“Katrina has been downgraded still further to a Category Two storm–that is, disastrous but not apocalyptic,” reports converted arts and culture blogger Terry Teachout in a link-stuffed post at About Last Night. “The eye of the storm is now moving across Mississippi to Alabama. New Orleans has already been hit hard, and flood damage appears to be extensive. … CNN is carrying eyewitness reports of looting. Large pieces of the roof of the Superdome roof, the ‘shelter of last resort’ for nine thousand stranded locals and tourists, were peeled away by high winds, but the damage was superficial, not structural.”
The funny thing was that I hadn’t really converted. In addition to “Live from Katrina,” Monday’s “About Last Night” also included its usual quota of art-related postings, including my MoMA rant and Our Girl’s report on a gig by Erin McKeown, all of which were pulling in the usual quota of Monday-morning traffic. It was as if two different blogs–a stormblog and an artblog–were simultaneously inhabiting the same body, and doing so without any apparent conflict.
As Hurricane Katrina finally slowed down and Monday shuddered to a close, I stopped updating “Live from Katrina” and started thinking about the implications of what I’d been doing for the past two days. On the one hand, nothing could have been less typical of “About Last Night” than for me to have thrown myself head first into so unlikely an undertaking. Yet at the same time, nothing could be more characteristic of the new world of new media. One of the most distinctive properies of blogs, after all, is that they are instantly and infinitely malleable at the whim of the blogger. “About Last Night” is about art because Our Girl in Chicago and I want it to be about art. If we decided at noon tomorrow that it would henceforth be about hockey, or smoked salmon, there’d be nothing to stop us from changing course at 12:01. Instead, we decided to make a one-day detour into citizen journalism, and the blogosphere promptly sat up and took notice.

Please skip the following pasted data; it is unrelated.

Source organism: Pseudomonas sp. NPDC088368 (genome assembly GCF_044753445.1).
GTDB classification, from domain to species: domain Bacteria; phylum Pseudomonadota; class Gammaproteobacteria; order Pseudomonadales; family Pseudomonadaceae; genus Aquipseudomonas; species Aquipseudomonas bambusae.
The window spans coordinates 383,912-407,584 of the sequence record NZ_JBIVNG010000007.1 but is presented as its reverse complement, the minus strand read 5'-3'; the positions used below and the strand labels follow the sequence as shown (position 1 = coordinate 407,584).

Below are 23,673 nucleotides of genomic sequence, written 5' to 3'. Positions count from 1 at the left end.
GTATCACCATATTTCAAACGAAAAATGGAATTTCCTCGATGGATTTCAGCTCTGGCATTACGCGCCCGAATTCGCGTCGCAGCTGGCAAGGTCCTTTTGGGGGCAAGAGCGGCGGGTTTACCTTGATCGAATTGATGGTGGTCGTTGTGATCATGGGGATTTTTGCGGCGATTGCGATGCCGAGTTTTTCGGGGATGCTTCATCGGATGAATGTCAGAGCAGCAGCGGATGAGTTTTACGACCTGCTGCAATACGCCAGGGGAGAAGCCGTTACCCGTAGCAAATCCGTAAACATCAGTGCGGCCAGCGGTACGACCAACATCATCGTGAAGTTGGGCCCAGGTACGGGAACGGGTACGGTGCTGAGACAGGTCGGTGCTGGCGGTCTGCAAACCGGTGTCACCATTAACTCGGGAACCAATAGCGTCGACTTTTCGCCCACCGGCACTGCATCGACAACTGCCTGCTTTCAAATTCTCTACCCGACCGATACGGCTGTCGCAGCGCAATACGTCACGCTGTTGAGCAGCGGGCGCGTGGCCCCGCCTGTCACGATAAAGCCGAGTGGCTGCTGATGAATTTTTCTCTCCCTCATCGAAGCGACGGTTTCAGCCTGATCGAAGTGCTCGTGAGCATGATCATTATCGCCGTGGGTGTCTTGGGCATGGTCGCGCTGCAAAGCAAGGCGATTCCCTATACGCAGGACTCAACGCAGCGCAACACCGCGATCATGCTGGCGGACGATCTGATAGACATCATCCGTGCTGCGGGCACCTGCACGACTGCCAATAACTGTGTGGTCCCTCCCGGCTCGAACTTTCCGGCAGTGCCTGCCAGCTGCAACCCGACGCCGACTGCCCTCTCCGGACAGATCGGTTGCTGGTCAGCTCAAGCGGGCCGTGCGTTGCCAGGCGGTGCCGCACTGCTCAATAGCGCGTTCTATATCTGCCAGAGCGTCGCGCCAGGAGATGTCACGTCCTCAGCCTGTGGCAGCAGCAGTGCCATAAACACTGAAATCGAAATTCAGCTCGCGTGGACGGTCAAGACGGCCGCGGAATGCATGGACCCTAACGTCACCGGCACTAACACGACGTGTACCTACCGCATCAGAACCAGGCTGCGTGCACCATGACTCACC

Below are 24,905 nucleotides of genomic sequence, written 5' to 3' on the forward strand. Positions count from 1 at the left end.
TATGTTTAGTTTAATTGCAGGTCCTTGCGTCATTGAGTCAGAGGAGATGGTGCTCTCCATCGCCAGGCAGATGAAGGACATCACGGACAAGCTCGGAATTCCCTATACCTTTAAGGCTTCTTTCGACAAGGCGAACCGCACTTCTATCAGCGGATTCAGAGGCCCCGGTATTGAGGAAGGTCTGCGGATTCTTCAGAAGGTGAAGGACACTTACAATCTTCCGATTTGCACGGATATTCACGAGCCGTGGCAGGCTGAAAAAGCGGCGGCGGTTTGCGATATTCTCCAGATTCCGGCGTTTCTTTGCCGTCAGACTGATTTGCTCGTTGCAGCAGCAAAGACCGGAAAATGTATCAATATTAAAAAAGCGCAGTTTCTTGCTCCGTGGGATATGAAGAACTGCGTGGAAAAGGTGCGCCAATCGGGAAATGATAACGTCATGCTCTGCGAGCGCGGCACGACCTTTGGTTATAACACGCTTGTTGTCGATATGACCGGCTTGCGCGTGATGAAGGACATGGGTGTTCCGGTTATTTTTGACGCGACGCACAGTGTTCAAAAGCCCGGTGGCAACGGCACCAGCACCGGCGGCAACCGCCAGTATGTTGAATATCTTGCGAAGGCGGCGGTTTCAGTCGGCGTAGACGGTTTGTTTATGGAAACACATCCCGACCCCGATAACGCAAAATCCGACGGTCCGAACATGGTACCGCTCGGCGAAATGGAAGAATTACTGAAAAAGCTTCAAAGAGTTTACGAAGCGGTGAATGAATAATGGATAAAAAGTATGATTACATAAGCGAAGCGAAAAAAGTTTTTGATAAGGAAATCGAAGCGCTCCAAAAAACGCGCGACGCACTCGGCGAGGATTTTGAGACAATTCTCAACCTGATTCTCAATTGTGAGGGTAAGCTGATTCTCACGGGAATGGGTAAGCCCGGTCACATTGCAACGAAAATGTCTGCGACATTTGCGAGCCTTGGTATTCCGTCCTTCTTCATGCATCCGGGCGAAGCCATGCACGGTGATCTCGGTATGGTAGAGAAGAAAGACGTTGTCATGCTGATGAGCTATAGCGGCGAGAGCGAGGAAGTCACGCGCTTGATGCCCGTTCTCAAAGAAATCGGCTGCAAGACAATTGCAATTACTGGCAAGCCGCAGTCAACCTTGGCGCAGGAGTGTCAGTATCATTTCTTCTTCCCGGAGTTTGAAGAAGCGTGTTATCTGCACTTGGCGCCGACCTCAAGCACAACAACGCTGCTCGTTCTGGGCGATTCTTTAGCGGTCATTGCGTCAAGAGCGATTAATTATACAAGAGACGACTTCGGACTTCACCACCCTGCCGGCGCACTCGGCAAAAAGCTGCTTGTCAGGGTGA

Don’t get me wrong. I love newspapers. If I didn’t, I wouldn’t pour so much of my energy into them. I hope I spend the rest of my life writing for them. But what happened to this blog two days ago is a dramatic demonstration of the two most important properties of the new media: independence and immediacy. I doubt that any print-media editor, however savvy or enlightened, would have let me do what I did with “About Last Night” on Sunday afternoon. I would have had to talk a half-dozen suits into letting me tear up my job description for a day, and by the time I’d finally talked them around (assuming I succeeded in doing so, which probably wouldn’t have happened), it would have been too late to bother. As a blogger, I didn’t have to talk anyone into letting me do what I wanted–I just did it, with Our Girl’s enthusiastic blessing.
Am I glad to get back to artblogging? You bet. I’m beat to the socks.
Am I glad I took a day off from artblogging to try and do some good? Absolutely.
Am I glad I’m a blogger? A hundred thousand times yes.
And now, if you’ll excuse me, I’ve got a deadline to hit….
UPDATE: Here are a couple of messages I found in my e-mailbox when the smoke finally cleared:
• “You’ve really outdone yourself with your compendium of Hurricane Katrina links. What a fantastic effort–I can’t believe every news site hasn’t done something similar (but they haven’t). And then to read that you’re doing this even though you’ve never been to New Orleans–well, my jaw dropped.”
• “I appreciate your posting the list. My family all lives in New Orleans
(they’re in Alabama at the moment) and no one can even get near their
neighborhoods to see how things are going. I can’t look at any more photos–New Orleans looks like postwar Berlin in A Foreign Affair–but I
like reading the blogs to see how people are doing. Thanks again.”
Letters like that make it all worthwhile.